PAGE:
When you own a business, you may hear about electing S-Corporation status. Learn what that means and what factors you may want to consider before making this choice.
Tax law change and QBI
Prior to 2018, many small businesses formed an S-Corp once their business made a decent annual profit, over $50,000 or sometimes over $100,000. This is because an S-Corp reduces the social security and medicare tax paid by the business owner. Social security and medicare tax can be as much as 15.3% of business profit for a sole proprietor or LLC business and the opportunity to save 15.3% on a portion of earnings is appealing.
However, in 2018 the tax law changed. Small businesses received a new deduction of up to 20%, significantly reducing income tax for most small businesses. This Qualified Business Income (QBI) deduction applies to pass through income from business. It provides more of a benefit to self-employed businesses, because the deduction applies to the entire income earned from the business. It provides a smaller benefit to S-Corps, since S-Corp owners must be paid a salary and QBI does not apply to owners salary.
Pass-through income: when net income of a business "passes through" to the owner this means it is taxed to the owners on their personal income tax return. The business does not owe any income tax on these earnings.
The result is that while an S-Corp can substantially reduce social security and medicare tax, an S-Corp owner may pay more in income tax. An S-Corp also typically has higher expenses for payroll, accounting and tax preparation fees. The additional income tax and other costs may erode the tax savings entirely.
Making the decision
The best form of business is the one that suits your needs and works for you. The best choice is not the preference of your accountant or attorney, the one they most recommend to everyone else. Professionals are there to help you understand the options, not decide what your business should be or how to run it.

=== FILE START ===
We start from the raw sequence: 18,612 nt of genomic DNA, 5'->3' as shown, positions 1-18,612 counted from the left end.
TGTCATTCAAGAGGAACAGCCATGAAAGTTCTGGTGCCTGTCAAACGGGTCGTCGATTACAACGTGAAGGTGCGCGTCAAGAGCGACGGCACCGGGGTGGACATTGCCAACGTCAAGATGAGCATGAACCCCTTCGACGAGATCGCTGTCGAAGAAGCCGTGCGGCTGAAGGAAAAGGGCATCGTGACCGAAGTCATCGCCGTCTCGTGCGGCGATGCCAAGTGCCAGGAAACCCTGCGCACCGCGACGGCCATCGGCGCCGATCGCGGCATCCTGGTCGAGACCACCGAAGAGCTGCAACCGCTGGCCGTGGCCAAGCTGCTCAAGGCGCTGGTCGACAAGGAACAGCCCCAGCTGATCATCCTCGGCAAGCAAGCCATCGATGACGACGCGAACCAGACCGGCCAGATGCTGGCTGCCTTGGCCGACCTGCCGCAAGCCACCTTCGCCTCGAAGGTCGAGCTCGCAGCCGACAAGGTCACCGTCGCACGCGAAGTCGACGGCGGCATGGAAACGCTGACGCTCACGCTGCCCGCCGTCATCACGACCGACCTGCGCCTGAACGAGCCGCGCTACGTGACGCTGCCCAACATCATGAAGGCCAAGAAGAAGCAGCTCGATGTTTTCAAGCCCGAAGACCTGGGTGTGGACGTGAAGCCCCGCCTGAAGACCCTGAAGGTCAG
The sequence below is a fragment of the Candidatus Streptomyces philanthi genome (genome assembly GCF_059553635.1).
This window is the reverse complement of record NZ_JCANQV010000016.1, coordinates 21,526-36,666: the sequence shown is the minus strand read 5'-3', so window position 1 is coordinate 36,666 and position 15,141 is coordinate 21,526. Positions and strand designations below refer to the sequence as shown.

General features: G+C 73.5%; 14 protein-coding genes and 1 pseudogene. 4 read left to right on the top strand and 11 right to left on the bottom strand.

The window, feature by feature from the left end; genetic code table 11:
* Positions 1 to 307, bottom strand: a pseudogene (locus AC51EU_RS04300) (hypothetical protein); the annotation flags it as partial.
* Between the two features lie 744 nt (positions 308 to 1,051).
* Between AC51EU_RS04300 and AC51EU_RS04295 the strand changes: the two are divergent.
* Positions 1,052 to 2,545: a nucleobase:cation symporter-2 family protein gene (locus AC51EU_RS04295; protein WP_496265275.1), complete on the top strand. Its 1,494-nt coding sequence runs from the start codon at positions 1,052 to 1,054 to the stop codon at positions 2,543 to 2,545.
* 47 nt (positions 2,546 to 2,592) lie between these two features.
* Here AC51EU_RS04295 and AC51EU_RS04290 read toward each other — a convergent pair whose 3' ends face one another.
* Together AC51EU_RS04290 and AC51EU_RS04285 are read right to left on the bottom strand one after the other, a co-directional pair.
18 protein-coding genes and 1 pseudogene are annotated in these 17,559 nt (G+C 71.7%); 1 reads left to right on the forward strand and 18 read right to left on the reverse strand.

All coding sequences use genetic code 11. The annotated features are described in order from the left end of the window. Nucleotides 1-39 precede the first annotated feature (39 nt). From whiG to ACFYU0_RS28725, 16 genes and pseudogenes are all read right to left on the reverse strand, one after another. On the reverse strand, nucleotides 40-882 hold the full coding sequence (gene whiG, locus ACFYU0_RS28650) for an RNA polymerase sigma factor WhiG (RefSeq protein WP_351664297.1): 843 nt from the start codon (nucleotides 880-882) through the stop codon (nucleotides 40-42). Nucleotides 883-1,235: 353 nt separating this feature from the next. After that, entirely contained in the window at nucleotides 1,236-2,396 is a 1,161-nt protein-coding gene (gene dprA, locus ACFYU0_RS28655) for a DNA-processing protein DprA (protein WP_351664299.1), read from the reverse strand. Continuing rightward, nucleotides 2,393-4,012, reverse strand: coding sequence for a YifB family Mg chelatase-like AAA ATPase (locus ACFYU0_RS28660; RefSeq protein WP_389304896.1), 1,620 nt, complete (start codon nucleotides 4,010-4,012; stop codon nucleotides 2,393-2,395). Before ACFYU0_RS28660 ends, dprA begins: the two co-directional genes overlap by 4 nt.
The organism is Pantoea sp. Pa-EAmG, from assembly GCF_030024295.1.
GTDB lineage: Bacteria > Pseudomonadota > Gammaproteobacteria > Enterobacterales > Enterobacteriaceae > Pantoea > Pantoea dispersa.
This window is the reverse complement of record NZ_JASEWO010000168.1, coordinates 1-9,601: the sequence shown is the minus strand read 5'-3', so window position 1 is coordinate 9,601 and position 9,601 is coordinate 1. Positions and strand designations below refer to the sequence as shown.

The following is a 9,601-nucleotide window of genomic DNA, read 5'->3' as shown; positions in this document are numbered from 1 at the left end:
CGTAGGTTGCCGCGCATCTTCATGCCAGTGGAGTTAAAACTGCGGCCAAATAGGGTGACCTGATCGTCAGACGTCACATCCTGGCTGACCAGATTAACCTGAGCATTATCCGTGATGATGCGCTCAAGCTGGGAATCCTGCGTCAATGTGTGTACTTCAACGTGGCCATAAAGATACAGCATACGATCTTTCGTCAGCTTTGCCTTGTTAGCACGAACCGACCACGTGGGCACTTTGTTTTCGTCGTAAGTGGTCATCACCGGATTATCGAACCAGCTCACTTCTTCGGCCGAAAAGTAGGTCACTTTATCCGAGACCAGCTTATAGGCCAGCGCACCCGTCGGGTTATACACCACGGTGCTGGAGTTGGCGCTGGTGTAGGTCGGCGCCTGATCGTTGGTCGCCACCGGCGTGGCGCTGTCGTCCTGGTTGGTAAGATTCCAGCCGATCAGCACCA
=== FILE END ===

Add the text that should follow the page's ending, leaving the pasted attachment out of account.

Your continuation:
Unfortunately, some tax professionals may be motivated to encourage electing S-Corp status because they know the fees they charge you can increase by double or maybe triple. This is because an S-Corp requires an additional tax filing and the tax return is more complicated. The tax professional is correct to charge more, however, knowing this bias may exist can help you ensure you don't make a decision based on what is best for your accountant. In order to know if an S-Corp is right for you:
For example, say you confirm that an S-Corp will save you $9,000 per year in payroll taxes. That sounds great. But if you will pay an additional $5,000 in income tax, and an additional $2,500 year in payroll and fees. Now your savings are down to $1,500.
With an S-Corp you have to follow additional rules for reimbursing the owner for expenses, need to do an owner reimbursement for home office deduction, health insurance premiums have to run through payroll and owners need to be more careful about how they keep their books and records. Further, if you are paid under a contract as an individual, such as from a university or hospital, the income cannot be assigned to the S-Corp. Only revenue earned by the S-Corp itself can be reported on the S-Corp return.